Is the Black Lives Matter mural on Ninth Ave. S in St. Petersburg an appropriate backdrop for a government meeting?
The question arose Tuesday at the end of the Pinellas County Commission meeting when Commissioner Kathleen Peters questioned the backgrounds that commissioners and administrators use during online meetings, specifically the background used by Commissioner Ken Welch.
Welch’s background was a photo of the Black Lives Matter mural on the street in front of the Dr. Carter G. Woodson African American Museum in St. Petersburg. Welch also used a Black Lives Matter photo as a backdrop last week during a meeting. A group of local artists collaborated this month to paint the mural for the city’s Juneteenth celebration.
When the pandemic forced commissioners to hold online meetings, Peters said commissioners were told to use generic county backgrounds for the virtual sessions. Peters said she has received complaints from constituents about Welch’s mural background.
“We have commissioners who decided to use art as their backgrounds,” Peters said. “Although it’s artwork, it’s still a sign, whether it’s right or wrong that they be offended, people are offended ... We should have guidelines that this governing body operates under. You all are very proud that you don’t have rules; I don’t know that I’d be proud of that.”
Welch, a Black Democrat, told Peters she should have raised the issue with him instead of complaining to a staffer and then the board.
“I know you had a problem with my Black Lives Matter background that you took to staff,” Welch said. “It is not art, it is an actual photo. It’s received worldwide acclaim. I have not received any complaints about it, only compliments about it. If you had a problem you certainly could have called me and told me about your issue with it.”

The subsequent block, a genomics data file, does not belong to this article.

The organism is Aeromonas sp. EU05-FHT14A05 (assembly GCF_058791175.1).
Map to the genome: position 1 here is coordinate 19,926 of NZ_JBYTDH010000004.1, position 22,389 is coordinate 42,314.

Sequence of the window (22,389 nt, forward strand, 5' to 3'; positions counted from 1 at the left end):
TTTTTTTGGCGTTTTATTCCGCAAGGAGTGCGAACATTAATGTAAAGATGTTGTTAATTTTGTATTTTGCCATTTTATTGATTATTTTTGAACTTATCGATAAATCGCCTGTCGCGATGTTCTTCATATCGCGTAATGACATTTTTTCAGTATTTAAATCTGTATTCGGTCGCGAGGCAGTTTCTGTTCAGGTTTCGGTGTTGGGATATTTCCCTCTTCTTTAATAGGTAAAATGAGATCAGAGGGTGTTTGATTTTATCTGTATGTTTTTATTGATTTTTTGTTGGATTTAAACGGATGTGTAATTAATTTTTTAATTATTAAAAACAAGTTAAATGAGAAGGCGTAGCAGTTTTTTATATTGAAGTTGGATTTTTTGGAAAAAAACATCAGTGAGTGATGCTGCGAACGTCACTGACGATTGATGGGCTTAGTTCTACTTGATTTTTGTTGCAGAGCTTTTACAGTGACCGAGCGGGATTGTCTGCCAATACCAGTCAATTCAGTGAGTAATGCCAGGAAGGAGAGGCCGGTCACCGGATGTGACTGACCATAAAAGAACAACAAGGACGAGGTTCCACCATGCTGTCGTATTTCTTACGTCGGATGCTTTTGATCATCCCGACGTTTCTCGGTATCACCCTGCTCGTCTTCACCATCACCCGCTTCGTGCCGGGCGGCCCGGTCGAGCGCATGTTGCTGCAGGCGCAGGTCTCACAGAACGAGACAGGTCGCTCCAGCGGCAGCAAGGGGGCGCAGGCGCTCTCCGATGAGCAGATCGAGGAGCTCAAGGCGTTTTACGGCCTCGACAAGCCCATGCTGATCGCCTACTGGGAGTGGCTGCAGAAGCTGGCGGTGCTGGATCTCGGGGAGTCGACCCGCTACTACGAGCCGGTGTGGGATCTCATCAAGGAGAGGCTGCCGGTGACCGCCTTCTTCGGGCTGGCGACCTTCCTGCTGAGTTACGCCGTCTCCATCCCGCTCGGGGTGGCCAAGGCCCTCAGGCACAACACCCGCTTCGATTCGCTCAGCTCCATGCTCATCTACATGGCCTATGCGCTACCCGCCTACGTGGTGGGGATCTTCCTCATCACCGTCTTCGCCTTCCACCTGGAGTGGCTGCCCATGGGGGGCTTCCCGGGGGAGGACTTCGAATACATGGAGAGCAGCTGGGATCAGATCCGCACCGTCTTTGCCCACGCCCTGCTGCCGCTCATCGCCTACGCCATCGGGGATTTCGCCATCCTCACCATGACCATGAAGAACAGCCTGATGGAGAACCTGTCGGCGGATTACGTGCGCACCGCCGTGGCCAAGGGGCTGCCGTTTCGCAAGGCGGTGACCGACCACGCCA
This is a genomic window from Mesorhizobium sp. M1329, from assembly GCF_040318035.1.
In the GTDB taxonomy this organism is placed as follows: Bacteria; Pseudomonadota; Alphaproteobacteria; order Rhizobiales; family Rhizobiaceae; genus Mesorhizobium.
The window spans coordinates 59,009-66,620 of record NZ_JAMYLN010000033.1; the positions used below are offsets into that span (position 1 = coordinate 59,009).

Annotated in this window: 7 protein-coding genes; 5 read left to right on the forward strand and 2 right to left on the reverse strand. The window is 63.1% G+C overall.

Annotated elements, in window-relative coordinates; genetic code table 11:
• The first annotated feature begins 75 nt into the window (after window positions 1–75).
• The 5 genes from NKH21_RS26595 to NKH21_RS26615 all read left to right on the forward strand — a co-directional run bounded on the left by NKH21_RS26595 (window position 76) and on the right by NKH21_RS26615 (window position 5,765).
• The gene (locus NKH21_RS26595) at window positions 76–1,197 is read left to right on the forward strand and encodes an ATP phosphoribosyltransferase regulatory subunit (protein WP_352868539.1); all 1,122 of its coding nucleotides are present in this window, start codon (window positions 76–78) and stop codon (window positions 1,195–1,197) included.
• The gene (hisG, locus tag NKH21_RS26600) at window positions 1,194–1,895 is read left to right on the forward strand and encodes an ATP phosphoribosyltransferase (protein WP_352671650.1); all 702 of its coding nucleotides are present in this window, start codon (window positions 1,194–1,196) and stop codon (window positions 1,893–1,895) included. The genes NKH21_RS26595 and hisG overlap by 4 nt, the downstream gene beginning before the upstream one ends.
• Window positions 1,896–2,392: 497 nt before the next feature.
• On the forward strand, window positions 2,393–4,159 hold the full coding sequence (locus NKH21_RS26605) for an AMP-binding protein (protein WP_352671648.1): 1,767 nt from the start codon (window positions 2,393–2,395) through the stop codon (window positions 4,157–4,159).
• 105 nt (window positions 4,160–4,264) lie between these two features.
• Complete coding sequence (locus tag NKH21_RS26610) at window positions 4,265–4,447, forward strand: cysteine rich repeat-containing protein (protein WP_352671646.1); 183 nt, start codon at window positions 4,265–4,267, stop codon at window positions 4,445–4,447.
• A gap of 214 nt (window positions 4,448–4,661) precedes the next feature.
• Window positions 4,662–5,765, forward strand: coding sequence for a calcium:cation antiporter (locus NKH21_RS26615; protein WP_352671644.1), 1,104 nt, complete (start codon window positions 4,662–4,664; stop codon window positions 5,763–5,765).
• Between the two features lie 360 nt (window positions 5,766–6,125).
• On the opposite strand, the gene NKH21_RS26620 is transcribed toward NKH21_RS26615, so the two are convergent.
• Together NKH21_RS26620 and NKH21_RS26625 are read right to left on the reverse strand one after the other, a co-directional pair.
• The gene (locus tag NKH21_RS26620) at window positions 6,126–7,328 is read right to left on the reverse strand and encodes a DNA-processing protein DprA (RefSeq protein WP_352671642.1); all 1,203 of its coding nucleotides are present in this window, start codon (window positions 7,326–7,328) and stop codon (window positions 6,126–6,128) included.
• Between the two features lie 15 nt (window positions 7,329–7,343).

He added: “I don’t see a need for a rule book simply because some folks who’ve contacted you have a problem with the background. I don’t agree with what you brought forward at all.”
Peters, a Republican who joined the commission 18 months ago, used the background question as an example of the board’s resistance to following a rulebook for that and other processes. Commissioners Janet Long, Dave Eggers, Charlie Justice and Pat Gerard each said they were open to considering more specific rules for the board.
None of them spoke out about Welch’s background.
The conversation in the video begins at 2:04:38.
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Peters then told Welch the mural did not offend her.
“Commissioner Welch, I’m not offended by the artwork, and it is artwork if it’s on the street,” Peters said. “It’s still artwork. What’s to say I’m going to put up artwork about abortions, just for example; don’t shake your head. Putting a sign in the middle of a meeting sends a message — no matter what the sign is. When you’re on this dais, I don’t think signs should be included during our meetings, whatever the sign is.”
Welch said he didn’t want to belabor the conversation.
“In 2020, in the world we’re living in, we need to speak out on issues,” Welch said. “That’s no different than me wearing a lapel pin that supports an issue. I will continue to use this Zoom background because I feel strongly about it. That’s all I’m gonna say about it right now.”